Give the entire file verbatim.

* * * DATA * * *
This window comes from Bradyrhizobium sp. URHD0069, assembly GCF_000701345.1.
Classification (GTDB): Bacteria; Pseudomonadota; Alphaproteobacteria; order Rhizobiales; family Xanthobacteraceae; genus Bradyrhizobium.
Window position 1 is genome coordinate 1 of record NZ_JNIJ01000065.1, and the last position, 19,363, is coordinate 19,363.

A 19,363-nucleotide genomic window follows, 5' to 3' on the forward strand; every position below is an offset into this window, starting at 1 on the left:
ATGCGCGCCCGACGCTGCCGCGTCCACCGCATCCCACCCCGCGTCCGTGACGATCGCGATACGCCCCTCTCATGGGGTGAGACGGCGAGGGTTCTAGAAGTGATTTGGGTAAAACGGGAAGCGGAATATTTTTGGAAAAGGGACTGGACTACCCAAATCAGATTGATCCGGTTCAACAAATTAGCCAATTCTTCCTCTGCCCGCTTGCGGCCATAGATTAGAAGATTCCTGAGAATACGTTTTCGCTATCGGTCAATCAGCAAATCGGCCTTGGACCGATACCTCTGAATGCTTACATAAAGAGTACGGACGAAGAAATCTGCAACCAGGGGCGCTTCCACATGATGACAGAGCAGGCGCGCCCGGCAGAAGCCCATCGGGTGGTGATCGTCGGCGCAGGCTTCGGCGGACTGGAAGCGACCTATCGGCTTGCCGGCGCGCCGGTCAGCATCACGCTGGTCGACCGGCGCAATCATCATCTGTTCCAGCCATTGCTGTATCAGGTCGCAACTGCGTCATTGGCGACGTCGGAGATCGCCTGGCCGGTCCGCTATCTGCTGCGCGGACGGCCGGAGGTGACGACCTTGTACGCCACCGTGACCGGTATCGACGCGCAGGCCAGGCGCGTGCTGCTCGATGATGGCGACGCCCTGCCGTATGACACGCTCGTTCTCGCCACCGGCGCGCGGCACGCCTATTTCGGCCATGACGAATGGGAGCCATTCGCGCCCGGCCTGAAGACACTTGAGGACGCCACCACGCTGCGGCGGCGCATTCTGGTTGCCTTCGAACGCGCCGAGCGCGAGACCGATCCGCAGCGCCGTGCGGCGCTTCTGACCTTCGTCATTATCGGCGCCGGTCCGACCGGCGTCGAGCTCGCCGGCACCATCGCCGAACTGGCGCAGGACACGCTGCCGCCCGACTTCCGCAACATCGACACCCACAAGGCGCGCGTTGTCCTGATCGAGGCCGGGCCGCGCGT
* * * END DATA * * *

This window comes from Bradyrhizobium sp. URHD0069, assembly GCF_000701345.1.
Classification (GTDB): Bacteria; Pseudomonadota; Alphaproteobacteria; order Rhizobiales; family Xanthobacteraceae; genus Bradyrhizobium.
Window position 1 is genome coordinate 1 of record NZ_JNIJ01000065.1, and the last position, 19,363, is coordinate 19,363.

A 19,363-nucleotide genomic window follows, 5' to 3' on the forward strand; every position below is an offset into this window, starting at 1 on the left:
ATGCGCGCCCGACGCTGCCGCGTCCACCGCATCCCACCCCGCGTCCGTGACGATCGCGATACGCCCCTCTCATGGGGTGAGACGGCGAGGGTTCTAGAAGTGATTTGGGTAAAACGGGAAGCGGAATATTTTTGGAAAAGGGACTGGACTACCCAAATCAGATTGATCCGGTTCAACAAATTAGCCAATTCTTCCTCTGCCCGCTTGCGGCCATAGATTAGAAGATTCCTGAGAATACGTTTTCGCTATCGGTCAATCAGCAAATCGGCCTTGGACCGATACCTCTGAATGCTTACATAAAGAGTACGGACGAAGAAATCTGCAACCAGGGGCGCTTCCACATGATGACAGAGCAGGCGCGCCCGGCAGAAGCCCATCGGGTGGTGATCGTCGGCGCAGGCTTCGGCGGACTGGAAGCGACCTATCGGCTTGCCGGCGCGCCGGTCAGCATCACGCTGGTCGACCGGCGCAATCATCATCTGTTCCAGCCATTGCTGTATCAGGTCGCAACTGCGTCATTGGCGACGTCGGAGATCGCCTGGCCGGTCCGCTATCTGCTGCGCGGACGGCCGGAGGTGACGACCTTGTACGCCACCGTGACCGGTATCGACGCGCAGGCCAGGCGCGTGCTGCTCGATGATGGCGACGCCCTGCCGTATGACACGCTCGTTCTCGCCACCGGCGCGCGGCACGCCTATTTCGGCCATGACGAATGGGAGCCATTCGCGCCCGGCCTGAAGACACTTGAGGACGCCACCACGCTGCGGCGGCGCATTCTGGTTGCCTTCGAACGCGCCGAGCGCGAGACCGATCCGCAGCGCCGTGCGGCGCTTCTGACCTTCGTCATTATCGGCGCCGGTCCGACCGGCGTCGAGCTCGCCGGCACCATCGCCGAACTGGCGCAGGACACGCTGCCGCCCGACTTCCGCAACATCGACACCCACAAGGCGCGCGTTGTCCTGATCGAGGCCGGGCCGCGCGT